Welcome to the second installment of our tactical profile series. Today’s focus comes in the wake of the sacking of Slaven Bilic. I would like to take this opportunity to thank Slav and his team for some of my fondest West Ham memories. During the final season at the Boleyn we saw some amazing football, and some incredible moments that will stay with us for life. I wish Slaven all the best for the future.

Today’s profile is on David Moyes and his rumored backroom team. Moyes played the game as a centre back before taking on his first managerial position with Preston North End. His successes there got him the Everton job where he spent eleven years. He was praised for his achievements at Everton by many fellow managers including Sir Alex Ferguson who recommended Moyes as his successor.

He was sacked after 10 months as Manchester United manager after breaking many of the wrong records. These included the worst start to a league campaign for twenty four years and Manchester United’s lowest ever points tally in the premier league era, leading to the team failing to qualify for the Champion’s league for the first time since 1995. City, Liverpool, and Everton all managed to do the double over Manchester United in a season for the first time. The team suffered a home defeats at the hands of Newcastle for the first time since 1972, and West Brom for the first time since 1978, and Swansea for the first time ever. The appointment of Moyes will go down as one of Manchester United’s greatest mistakes. However, the next appointment, Louis van Gaal did not out perform Moyes statistically, despite being far more active in the transfer market. A lack of backing in the transfer window is one of the reasons Paul Scholes cited when questioned about Moyes and his performance, although it had later transpired that he had been far too focused on landing Gareth Bale and Cesc Fabregas, two deals that ultimately broke down.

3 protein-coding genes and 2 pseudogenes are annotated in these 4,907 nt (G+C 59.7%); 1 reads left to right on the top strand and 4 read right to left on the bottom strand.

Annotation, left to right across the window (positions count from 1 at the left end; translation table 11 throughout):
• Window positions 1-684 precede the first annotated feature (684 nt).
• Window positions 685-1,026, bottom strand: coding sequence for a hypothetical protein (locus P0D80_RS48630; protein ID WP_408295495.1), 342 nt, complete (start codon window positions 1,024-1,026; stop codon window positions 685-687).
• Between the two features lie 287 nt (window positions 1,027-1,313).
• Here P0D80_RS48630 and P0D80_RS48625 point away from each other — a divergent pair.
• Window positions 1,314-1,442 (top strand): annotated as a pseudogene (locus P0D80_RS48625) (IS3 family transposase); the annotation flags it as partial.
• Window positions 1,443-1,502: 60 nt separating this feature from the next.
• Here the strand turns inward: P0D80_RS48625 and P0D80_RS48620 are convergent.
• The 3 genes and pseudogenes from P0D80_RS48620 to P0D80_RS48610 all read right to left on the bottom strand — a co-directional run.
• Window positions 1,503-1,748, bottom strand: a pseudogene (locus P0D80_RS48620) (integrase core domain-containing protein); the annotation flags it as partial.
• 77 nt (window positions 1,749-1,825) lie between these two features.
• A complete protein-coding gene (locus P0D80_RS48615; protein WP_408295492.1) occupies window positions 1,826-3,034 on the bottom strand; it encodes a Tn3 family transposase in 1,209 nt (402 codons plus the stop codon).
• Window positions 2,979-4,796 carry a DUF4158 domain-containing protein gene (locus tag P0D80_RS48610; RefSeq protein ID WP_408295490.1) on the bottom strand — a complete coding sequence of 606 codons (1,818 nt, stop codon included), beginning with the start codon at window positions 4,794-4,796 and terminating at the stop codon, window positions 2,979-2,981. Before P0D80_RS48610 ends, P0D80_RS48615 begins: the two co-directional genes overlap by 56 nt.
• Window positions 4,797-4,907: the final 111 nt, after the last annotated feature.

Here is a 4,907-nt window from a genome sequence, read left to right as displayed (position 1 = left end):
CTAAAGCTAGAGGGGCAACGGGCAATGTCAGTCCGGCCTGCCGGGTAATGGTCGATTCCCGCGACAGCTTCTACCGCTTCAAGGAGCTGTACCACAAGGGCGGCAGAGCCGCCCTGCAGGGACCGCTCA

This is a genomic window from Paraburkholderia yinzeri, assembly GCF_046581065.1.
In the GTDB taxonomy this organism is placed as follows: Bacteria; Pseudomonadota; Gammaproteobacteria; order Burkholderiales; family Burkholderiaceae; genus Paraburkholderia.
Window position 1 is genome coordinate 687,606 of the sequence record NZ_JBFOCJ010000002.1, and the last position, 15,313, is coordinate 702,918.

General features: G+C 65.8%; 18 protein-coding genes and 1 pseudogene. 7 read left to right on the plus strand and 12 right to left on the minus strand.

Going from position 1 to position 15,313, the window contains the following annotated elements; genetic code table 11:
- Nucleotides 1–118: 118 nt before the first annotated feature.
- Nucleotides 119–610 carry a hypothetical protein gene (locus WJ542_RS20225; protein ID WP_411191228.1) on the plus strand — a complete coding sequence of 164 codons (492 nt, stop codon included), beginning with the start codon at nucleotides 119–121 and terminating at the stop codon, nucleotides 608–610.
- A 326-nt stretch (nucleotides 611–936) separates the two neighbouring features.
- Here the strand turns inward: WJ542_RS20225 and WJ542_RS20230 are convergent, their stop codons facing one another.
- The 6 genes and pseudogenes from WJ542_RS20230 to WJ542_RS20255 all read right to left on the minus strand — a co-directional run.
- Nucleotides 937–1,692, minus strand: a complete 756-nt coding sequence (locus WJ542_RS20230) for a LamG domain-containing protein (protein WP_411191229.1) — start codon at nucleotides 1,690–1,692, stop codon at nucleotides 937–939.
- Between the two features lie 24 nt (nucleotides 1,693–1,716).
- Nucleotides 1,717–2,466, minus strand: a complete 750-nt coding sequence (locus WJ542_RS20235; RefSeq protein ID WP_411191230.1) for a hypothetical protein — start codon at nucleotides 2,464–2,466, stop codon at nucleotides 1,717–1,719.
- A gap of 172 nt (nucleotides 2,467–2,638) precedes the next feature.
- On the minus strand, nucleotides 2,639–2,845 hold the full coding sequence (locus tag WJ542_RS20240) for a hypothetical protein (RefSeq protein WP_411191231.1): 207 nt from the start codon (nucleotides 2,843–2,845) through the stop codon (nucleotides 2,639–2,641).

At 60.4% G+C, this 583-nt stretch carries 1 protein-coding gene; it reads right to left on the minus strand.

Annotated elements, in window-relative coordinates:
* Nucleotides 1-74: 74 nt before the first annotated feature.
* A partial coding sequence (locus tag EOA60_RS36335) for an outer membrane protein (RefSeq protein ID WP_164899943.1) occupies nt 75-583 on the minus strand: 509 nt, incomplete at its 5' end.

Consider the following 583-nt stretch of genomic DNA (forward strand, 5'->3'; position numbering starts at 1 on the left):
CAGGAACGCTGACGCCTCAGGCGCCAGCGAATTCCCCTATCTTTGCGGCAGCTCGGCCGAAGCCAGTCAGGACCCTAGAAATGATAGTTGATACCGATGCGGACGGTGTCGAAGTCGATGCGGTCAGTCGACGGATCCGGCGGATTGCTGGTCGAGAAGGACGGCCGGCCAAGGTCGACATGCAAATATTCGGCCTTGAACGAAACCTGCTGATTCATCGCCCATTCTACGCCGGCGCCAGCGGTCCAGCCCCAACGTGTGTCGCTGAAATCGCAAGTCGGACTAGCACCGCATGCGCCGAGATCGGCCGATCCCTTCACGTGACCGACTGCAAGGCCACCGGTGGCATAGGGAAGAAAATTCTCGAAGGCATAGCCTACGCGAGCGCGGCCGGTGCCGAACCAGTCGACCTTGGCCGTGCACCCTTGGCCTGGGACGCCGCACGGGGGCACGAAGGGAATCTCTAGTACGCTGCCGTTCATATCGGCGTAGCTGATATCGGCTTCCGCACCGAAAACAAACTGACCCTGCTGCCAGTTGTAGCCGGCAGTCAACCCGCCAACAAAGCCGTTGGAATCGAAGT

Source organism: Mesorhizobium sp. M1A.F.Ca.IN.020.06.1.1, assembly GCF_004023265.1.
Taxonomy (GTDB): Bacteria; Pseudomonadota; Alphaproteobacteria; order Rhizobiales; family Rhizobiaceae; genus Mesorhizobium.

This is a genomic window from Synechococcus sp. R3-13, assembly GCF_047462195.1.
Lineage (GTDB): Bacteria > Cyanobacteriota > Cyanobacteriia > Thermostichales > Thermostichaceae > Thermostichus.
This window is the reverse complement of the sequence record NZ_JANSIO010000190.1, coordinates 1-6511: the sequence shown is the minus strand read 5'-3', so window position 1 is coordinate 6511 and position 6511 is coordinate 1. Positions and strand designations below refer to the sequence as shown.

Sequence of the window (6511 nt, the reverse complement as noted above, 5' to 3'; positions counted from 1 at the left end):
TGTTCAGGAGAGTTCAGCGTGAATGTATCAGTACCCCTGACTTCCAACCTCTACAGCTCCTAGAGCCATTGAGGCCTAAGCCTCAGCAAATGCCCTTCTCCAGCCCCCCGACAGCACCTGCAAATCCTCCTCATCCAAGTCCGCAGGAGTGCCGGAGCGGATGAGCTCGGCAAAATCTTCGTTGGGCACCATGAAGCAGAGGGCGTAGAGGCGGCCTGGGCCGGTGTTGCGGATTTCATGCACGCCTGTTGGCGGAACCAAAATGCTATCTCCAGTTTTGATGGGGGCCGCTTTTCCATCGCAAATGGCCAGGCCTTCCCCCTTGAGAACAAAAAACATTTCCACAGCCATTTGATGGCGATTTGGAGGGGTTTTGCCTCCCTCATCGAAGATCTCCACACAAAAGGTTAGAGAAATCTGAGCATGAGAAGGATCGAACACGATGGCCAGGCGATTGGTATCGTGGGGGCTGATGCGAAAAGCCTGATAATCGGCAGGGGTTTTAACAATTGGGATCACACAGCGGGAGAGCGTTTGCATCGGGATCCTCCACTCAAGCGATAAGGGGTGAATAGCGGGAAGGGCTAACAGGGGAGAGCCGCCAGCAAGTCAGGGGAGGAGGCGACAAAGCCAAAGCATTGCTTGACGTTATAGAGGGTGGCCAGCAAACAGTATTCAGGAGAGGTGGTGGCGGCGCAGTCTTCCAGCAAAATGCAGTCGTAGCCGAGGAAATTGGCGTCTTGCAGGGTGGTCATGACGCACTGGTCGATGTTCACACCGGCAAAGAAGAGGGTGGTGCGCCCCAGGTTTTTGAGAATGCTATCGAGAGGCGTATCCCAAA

Moyes then went on to manage Real Sociedad for one year. This included a 1:0 victory over Barcelona which led journalists to recall his successful days at Everton. He was however sacked after a poor start to the following season.

His next appointment was with Sunderland who Sam Allardyce had kept up the season before. Big Sam left for England and Moyes was employed to replace him. Sunderland last season were one of the worst teams to ever play in the top division, they finished the season bottom of the league recording six wins, six draws, and a whopping twenty nine defeats. If West Ham give David Moyes a contract, he will surely be aware that it will be his final chance to restore his reputation as another failure will probably end his career as a top flight manager.